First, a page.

Are humans unique? This simple question, at the very heart of the hybrid field of biological anthropology, poses one of the false of dichotomies—with a stereotypical humanist answering in the affirmative and a stereotypical scientist answering in the negative.
The study of human biology is different from the study of the biology of other species. In the simplest terms, people's lives and welfare may depend upon it, in a sense that they may not depend on the study of other scientific subjects. Where science is used to validate ideas—four out of five scientists preferring a brand of cigarettes or toothpaste—there is a tendency to accept the judgment as authoritative without asking the kinds of questions we might ask of other citizens' pronouncements.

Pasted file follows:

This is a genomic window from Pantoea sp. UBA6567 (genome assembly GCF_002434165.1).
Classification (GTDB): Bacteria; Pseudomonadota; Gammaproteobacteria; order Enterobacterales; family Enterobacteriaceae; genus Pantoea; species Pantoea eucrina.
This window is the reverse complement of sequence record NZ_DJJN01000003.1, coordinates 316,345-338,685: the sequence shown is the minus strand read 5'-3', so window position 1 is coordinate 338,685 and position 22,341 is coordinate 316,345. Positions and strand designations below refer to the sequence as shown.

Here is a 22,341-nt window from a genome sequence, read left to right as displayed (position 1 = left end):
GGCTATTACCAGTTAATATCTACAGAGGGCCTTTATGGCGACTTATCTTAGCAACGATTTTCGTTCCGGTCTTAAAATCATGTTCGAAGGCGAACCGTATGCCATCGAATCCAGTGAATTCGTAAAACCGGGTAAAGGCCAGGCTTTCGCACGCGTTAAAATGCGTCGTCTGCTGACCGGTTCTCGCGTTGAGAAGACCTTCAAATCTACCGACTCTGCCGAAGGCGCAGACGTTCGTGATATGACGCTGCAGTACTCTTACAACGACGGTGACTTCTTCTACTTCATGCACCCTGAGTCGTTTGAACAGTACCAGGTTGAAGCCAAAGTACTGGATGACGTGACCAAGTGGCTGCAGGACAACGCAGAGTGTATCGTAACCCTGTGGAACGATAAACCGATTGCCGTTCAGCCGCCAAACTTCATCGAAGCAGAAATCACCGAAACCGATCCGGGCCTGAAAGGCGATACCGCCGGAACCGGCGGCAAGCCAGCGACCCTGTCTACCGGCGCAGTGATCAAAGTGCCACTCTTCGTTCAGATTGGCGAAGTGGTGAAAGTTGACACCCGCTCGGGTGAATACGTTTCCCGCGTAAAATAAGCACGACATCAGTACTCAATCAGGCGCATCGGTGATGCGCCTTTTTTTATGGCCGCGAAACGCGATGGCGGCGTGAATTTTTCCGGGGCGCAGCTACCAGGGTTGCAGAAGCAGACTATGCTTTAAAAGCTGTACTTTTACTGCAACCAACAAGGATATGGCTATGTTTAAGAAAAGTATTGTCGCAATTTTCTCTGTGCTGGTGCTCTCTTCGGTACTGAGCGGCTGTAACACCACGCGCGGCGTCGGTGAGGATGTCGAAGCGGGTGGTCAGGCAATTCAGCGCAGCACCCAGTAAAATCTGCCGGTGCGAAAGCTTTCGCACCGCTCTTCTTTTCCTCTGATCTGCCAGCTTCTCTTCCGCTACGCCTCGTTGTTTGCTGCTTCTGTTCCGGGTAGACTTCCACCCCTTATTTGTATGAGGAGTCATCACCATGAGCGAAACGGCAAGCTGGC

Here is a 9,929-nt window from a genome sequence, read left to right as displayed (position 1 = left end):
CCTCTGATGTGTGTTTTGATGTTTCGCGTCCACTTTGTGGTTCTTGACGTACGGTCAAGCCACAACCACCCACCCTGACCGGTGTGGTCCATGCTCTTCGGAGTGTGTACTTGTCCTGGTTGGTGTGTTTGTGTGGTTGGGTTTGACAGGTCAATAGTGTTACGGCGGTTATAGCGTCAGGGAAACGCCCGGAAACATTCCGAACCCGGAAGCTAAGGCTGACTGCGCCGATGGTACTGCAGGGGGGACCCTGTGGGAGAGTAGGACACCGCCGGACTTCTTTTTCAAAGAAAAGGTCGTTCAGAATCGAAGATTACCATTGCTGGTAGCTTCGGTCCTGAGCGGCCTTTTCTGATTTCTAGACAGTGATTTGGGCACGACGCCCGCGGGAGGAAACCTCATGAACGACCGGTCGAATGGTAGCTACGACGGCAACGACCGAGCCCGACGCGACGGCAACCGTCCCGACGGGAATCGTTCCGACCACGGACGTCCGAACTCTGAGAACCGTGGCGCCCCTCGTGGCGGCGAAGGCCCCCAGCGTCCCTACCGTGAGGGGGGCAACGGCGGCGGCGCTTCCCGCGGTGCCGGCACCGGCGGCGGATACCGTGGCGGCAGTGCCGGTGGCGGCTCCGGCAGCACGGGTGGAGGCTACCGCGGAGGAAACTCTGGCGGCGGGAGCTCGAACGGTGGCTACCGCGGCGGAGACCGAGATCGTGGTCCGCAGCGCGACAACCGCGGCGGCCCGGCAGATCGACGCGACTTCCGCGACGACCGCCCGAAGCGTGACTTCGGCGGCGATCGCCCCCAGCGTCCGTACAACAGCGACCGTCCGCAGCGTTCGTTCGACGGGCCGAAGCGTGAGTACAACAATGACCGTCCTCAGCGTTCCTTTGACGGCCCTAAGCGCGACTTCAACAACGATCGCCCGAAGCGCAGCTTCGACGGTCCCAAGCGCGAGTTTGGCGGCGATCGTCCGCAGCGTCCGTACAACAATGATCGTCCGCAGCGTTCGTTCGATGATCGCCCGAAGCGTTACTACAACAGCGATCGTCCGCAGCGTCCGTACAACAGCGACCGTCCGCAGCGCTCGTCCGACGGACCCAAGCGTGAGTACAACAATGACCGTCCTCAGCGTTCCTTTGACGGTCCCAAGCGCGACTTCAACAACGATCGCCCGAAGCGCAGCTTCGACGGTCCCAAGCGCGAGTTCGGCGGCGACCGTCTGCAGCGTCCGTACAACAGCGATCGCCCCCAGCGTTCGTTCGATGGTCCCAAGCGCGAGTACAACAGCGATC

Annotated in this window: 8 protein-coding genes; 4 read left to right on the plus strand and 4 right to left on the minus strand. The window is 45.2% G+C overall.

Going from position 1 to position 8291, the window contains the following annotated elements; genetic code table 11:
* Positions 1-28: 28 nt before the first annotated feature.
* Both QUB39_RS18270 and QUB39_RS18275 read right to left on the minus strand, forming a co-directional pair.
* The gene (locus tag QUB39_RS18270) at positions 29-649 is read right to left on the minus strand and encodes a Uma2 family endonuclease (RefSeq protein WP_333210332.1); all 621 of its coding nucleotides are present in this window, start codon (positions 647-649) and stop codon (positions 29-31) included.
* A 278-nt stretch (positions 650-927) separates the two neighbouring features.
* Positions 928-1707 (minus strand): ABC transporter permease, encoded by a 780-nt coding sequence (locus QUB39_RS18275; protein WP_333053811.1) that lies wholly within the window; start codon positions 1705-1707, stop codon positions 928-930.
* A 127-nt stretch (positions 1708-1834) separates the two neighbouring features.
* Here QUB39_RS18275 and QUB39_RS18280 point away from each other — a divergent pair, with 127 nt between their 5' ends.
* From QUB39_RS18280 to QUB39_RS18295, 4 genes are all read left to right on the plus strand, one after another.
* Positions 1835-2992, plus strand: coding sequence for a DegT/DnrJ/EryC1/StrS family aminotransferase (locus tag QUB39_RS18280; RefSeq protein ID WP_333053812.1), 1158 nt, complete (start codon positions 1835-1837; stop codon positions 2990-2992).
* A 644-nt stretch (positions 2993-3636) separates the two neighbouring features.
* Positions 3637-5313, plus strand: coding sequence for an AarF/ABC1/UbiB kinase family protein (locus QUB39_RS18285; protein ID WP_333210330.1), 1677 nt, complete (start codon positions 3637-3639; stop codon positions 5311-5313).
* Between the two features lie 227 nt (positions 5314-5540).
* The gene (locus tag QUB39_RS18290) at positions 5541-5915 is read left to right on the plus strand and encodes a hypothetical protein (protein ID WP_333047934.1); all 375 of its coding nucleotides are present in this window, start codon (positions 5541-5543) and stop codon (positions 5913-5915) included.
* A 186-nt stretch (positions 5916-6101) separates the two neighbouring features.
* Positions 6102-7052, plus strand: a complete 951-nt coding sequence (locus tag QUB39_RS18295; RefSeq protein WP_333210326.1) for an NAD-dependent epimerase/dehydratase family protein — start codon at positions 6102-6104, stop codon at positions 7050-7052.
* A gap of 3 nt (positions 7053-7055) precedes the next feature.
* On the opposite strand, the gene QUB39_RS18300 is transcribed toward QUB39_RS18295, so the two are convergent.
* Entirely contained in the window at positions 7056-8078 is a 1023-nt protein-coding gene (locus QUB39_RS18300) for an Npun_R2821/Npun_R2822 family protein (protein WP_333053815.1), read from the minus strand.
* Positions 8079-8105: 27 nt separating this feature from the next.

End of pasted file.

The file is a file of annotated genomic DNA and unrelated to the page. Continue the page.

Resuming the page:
|Publisher:||Taylor & Francis|
|Sold by:||Barnes & Noble|
|File size:||5 MB|
About the Author
Jonathan Marks is a professor of anthropology, at the University of North Carolina, Charlotte. He earned his M.S. in genetics, and M.A. and Ph.D. in anthropology at the University of Arizona, and has conducted postdoctoral research in genetics at the University of California at Davis. Mark's work on "molecular anthropology" has been widely published in professional journals.